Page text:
Crisis warns of surge in homelessnessPosted: August 10, 2017 Filed under: Homelessness, Poverty, Prevention, Welfare reform | Tags: Crisis Leave a comment
Originally posted as a column for Inside Housing on August 10.
If the true scale of homelessness revealed in a report for Crisis is shocking enough now, try looking at the projections for the future.
The report by Professor Glen Bramley of Heriot Watt University estimates that what it calls ‘core homelessness’ affected 160,000 households in 2016, an increase of a third since 2011.
That means that at any one time:
- 9,100 people were sleeping rough
- 68,300 households were sofa surfing
- 19,300 households were living in unsuitable temporary accommodation
- 37,200 households were living in hostels
- 26,000 households were living in other circumstances, including:
- 8,900 households sleeping in tents, cars or on public transport
- 12,100 households living in squats
- 5,000 households in women’s refuges or winter night shelters.
The report estimates that these include 57,000 families including 82,000 adults and 50,000 children, so that the total core homeless population is 236,000.
However, the total is forecast to rise by 76% in the next decade. After a steady rise to 167,000 households by 2021 the total is expected to accelerate over the to 238,000 by 2031 and 392,000 by 2041.
As the graph shows, the increases are expected to be especially sharp in unsuitable temporary accommodation, which includes bed and breakfast accommodation and out of area placements.
Unsuitable temporary accommodation is seen as a barometer of pressure on the local housing system. Use of it doubled between 2011 and 2016 and it is forecast to double again by 2031 and by 2041 it could be ten times what it was in 2011.
Big increases are also forecast in rough sleeping, sofa surfing and other forms of core homelessness, such as sleeping in cars and tents and on public transport.
The only category that fell between 2011 and 2016 was hostels, refuges and shelters and use is forecast to stay constant over the next 25 years. But that is because supply is fixed rather than being a reflection of demand.
Crisis, which celebrates its 50th anniversary this year, is inviting everyone to join its Everybody In campaign to build a national movement for permanent change.
The report says the most important driver of homelessness is poverty, followed by the availability and affordability of potentially accessible housing, demographics, funding and the extent to which local authorities engage in homelessness prevention.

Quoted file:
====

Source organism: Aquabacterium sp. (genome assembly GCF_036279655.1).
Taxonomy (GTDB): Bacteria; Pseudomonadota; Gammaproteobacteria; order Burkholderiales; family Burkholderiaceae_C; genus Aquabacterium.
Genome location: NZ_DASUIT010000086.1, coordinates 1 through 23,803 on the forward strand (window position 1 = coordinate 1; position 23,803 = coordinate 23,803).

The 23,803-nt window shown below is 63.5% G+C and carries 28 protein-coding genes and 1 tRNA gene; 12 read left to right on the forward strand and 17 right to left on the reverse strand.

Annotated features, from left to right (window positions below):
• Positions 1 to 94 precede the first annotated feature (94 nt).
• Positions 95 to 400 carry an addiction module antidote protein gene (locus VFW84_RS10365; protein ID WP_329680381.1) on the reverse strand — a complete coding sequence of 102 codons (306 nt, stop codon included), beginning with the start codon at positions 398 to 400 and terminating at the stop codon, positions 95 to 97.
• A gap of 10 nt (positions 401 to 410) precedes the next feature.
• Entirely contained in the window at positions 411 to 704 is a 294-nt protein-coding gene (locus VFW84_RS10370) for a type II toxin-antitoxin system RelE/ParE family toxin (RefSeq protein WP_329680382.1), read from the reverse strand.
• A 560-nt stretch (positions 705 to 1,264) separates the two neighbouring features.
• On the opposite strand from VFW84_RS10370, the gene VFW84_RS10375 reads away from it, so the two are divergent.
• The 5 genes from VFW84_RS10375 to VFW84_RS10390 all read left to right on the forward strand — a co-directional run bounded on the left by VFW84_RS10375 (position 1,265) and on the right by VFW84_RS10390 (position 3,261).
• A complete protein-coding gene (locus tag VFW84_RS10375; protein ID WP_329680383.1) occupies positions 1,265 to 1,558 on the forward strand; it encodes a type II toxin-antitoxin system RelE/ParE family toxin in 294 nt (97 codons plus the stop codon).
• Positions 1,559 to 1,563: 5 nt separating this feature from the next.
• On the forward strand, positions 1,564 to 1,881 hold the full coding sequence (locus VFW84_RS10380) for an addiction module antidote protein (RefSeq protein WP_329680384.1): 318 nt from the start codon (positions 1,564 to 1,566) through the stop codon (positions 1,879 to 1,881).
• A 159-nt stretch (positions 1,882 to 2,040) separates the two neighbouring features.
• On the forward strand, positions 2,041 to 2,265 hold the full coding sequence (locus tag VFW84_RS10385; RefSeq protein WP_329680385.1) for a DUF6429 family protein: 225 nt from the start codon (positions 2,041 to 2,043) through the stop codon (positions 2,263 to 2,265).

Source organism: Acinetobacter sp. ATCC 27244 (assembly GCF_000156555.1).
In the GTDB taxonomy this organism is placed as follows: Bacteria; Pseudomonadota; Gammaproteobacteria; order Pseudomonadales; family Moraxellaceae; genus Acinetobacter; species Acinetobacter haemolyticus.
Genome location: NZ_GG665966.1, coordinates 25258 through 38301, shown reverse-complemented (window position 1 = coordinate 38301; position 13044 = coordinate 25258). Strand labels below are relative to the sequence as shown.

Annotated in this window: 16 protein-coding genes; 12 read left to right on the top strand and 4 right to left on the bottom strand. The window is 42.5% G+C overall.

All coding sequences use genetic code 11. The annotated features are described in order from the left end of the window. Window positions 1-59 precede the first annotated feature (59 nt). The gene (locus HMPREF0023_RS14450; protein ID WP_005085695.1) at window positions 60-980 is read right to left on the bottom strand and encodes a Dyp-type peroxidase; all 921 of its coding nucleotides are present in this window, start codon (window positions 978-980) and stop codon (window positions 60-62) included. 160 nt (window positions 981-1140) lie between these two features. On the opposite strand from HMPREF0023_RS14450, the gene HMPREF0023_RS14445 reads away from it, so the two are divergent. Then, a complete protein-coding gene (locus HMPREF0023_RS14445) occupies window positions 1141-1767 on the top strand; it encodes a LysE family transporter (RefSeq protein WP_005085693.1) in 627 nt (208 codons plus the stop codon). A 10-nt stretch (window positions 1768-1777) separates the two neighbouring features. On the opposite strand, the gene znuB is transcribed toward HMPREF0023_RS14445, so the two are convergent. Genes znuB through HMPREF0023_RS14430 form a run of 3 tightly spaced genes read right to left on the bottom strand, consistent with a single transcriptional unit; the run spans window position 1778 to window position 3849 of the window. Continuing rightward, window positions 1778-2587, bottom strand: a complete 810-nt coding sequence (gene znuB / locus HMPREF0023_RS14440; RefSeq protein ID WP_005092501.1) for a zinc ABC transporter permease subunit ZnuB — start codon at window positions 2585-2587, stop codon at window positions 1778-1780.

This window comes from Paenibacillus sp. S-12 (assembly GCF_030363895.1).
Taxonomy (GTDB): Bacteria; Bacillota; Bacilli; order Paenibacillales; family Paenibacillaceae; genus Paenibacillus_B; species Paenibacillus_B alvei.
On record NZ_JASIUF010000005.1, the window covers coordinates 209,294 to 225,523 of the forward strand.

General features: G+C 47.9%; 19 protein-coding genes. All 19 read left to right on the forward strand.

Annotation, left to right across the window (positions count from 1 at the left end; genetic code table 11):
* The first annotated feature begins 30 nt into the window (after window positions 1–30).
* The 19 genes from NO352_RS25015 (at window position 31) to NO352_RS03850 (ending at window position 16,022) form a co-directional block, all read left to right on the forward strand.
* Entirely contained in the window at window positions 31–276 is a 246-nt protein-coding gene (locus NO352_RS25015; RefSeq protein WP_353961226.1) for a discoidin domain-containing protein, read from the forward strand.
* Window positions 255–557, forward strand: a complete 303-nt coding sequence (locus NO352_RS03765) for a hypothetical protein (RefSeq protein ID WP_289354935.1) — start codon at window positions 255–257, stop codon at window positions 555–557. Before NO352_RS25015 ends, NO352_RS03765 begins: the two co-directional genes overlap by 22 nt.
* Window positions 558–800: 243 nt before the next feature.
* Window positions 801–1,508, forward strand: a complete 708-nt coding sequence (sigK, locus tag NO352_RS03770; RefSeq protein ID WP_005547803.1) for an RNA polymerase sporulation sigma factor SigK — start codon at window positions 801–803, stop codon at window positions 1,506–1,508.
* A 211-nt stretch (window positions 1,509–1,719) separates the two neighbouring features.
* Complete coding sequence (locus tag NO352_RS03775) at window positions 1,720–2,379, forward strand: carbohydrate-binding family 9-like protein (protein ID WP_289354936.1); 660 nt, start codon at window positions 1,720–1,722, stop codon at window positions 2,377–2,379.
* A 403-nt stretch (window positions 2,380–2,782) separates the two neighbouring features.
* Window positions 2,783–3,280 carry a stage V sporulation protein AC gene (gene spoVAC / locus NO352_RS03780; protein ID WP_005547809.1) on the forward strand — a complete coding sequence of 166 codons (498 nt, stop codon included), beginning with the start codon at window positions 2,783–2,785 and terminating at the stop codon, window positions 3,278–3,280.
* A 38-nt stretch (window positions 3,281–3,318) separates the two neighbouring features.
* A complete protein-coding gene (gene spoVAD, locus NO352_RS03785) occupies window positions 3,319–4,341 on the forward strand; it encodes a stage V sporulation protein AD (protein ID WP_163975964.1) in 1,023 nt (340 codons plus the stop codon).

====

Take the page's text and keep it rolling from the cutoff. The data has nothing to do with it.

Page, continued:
Forecasts are of course the result of the assumptions built into them but these reflect a relatively benign medium-term scenario for the economy and labour market and a leveling off in core homelessness before it starts to increase rapidly again in the 2020s and beyond.
In face of the current crisis, national and local government politicians might think that relieves some of the immediate pressure on them but they should see it instead as a reason to act now.
The report also conducted ‘what if’ tests on different policies that could be adopted to counter the rise in core homelessness.
First up is a halt to welfare cuts already planned up to 2021 and any more afterwards. That would mean core homelessness would be 6.5% lower by 2021 and 21% by 2026-31.
Second, a 60% increase in housing supply including social and affordable homes skewed towards the south of England. This would cut core homelessness by 9% by 2026 and 15% by 2031.
Third, measures to promote convergence in economic growth across the country would cut core homelessness by 7% by 2026 and 25% by 2036.
All three of those are of course policy choices for central government that would involve big changes in current policy.
And the second point is not lost on local councils. Cllr Judith Blake, housing spokesperson at the Local Government Association, said:
‘There is no substitute for a renaissance in council house building if we’re to truly address the rising homelessness we face as a nation. For that to happen, government needs to allow councils to borrow to invest in genuinely affordable housing, and to keep all of their receipts from Right to Buy sales, so that money can be reinvested into delivering genuinely affordable homes.’
National politicians are therefore likely to be most keen on the third option – maximal prevention – but they should beware of complacency.
The report forecasts that if all local authorities matched those with the most homelessness prevention activity, core homelessness could fall by 22% by 2021 and 27% from 2026.
The Homelessness Reduction Act is now on the statute book in England following the success of similar legislation in Wales.
However, it would be dangerous to assume that legislation alone will do the trick.
As Tamsin Stirling blogged this week, the experience in Wales is that culture change, getting everybody working together to the same ends, was just as important as a new law. It remains to be seen whether that will be so possible in England.
And that point applies just as much to broader policy choices. We already have a homelessness crisis and this report indicates that it will get even worse under current policies.
Prevention work may slow down the rate of increase but the impact will be limited without investment in homes and other measures to tackle poverty.
The upside is that ever-rising homelessness is not inevitable if we work together and make the right choices. But are we ready to do it?